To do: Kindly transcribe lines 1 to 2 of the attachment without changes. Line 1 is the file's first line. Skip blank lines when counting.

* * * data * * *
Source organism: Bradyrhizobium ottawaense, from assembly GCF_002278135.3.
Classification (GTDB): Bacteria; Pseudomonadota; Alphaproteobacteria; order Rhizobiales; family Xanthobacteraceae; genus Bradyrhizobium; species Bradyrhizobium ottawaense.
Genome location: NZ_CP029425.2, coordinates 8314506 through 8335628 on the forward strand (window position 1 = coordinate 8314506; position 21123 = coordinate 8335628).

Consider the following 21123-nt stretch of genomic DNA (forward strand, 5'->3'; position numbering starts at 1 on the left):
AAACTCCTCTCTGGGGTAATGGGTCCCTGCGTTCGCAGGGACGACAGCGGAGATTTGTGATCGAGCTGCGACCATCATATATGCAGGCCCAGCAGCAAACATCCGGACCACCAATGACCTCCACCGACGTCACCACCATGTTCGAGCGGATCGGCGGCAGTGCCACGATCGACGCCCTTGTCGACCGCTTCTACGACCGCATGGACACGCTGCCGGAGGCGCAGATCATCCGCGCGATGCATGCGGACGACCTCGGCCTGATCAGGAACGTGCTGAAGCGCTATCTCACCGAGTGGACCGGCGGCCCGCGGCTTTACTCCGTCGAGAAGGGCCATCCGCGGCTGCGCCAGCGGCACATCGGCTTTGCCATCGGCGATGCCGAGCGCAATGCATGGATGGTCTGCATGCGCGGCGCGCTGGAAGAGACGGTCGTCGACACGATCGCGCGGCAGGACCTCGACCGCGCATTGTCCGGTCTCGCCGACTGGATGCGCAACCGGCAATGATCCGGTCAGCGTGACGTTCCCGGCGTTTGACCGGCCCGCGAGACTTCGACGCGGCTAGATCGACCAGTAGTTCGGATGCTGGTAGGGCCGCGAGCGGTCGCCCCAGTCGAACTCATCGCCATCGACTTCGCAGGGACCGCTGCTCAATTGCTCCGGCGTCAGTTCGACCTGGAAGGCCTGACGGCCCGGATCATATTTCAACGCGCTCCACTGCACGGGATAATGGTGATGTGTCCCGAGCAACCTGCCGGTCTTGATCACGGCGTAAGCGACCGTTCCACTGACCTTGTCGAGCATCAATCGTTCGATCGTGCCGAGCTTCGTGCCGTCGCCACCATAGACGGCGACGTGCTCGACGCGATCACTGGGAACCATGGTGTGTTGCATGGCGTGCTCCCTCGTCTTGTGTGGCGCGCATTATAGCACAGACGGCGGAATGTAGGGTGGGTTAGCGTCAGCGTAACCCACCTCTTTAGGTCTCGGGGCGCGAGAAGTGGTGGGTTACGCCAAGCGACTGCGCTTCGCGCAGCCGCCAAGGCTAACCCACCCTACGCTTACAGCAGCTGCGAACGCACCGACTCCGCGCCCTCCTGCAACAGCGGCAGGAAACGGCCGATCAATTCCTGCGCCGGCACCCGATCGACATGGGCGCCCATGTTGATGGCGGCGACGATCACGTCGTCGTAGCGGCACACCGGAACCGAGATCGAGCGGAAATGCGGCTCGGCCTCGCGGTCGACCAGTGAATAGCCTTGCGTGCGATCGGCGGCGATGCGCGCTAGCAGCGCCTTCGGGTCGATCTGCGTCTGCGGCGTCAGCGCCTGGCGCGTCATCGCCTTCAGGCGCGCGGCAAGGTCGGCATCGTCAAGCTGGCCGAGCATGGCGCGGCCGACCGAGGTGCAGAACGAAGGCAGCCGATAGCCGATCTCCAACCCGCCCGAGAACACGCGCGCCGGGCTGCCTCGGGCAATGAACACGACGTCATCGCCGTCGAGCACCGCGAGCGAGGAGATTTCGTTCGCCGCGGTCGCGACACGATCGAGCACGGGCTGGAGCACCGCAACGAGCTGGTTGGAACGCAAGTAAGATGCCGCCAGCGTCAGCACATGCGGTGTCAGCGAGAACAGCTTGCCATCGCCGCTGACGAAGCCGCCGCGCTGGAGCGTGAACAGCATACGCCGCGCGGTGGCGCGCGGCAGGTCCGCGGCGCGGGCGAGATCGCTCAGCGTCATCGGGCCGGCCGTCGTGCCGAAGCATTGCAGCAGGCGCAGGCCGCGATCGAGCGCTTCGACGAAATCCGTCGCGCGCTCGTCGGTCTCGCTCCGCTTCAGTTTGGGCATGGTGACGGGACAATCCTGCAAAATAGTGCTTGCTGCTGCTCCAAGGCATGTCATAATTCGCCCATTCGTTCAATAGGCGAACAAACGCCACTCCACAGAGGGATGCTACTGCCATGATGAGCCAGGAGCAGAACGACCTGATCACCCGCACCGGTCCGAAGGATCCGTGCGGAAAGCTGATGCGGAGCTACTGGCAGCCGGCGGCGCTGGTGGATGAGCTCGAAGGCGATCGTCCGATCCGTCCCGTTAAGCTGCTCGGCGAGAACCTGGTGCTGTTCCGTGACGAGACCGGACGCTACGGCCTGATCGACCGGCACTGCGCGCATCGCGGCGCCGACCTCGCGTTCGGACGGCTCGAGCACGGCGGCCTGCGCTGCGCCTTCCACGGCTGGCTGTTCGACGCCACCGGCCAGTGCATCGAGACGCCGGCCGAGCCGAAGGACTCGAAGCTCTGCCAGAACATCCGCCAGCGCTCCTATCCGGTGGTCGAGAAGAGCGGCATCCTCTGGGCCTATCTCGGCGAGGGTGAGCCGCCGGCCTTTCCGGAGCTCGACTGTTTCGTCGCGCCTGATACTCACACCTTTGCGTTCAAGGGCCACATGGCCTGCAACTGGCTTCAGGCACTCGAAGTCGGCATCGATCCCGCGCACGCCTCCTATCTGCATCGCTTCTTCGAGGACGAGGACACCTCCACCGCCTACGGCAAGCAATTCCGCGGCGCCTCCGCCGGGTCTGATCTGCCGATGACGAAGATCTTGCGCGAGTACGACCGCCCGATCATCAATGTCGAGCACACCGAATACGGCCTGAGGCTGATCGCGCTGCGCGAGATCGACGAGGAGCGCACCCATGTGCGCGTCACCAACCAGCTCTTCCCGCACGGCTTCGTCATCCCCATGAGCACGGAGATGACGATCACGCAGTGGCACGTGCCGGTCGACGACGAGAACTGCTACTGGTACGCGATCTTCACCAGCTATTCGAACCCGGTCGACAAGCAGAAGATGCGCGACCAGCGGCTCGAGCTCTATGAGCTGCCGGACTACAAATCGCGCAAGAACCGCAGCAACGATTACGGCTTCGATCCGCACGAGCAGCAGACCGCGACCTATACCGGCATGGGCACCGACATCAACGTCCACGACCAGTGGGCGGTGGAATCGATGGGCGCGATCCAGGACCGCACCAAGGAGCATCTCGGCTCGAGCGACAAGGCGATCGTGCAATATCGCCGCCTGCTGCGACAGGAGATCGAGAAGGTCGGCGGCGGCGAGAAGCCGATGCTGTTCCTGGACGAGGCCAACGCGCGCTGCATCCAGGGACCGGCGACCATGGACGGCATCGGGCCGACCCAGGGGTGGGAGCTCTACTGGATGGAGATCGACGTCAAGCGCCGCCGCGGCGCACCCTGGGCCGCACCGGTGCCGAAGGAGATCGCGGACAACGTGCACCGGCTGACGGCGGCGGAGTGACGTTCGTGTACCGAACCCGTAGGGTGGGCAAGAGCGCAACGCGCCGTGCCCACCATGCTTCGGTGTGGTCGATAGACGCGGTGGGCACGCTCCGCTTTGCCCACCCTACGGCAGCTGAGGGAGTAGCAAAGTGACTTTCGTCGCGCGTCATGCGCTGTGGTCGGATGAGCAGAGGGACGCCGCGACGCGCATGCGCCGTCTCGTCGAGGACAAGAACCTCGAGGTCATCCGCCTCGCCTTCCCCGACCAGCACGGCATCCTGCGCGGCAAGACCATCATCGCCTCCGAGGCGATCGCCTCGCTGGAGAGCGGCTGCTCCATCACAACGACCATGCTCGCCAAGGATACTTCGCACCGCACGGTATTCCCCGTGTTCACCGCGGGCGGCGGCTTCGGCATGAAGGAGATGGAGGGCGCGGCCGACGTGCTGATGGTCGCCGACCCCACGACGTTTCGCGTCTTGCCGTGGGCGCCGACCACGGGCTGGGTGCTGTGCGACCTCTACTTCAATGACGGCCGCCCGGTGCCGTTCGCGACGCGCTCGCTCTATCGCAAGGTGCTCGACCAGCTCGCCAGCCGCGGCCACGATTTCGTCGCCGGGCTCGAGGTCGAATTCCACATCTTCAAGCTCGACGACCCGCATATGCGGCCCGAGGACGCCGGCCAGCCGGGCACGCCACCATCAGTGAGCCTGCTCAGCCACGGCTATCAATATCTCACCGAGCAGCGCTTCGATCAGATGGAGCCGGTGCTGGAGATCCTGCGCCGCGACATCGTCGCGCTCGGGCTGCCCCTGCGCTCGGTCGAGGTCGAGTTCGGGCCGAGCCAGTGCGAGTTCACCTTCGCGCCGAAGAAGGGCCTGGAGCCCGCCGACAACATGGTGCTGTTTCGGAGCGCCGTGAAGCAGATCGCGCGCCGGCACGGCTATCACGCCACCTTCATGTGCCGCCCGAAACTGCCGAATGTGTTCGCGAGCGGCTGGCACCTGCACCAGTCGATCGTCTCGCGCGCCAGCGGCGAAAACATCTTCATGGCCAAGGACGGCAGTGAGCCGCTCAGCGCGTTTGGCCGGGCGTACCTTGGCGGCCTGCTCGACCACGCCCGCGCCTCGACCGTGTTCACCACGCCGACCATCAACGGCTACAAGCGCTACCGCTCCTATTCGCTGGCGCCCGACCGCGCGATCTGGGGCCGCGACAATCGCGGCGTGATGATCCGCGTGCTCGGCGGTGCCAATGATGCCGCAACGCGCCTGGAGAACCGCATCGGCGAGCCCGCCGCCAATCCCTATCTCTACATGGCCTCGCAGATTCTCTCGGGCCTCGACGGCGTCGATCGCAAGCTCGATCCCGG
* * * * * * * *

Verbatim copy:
Source organism: Bradyrhizobium ottawaense, from assembly GCF_002278135.3.
Classification (GTDB): Bacteria; Pseudomonadota; Alphaproteobacteria; order Rhizobiales; family Xanthobacteraceae; genus Bradyrhizobium; species Bradyrhizobium ottawaense.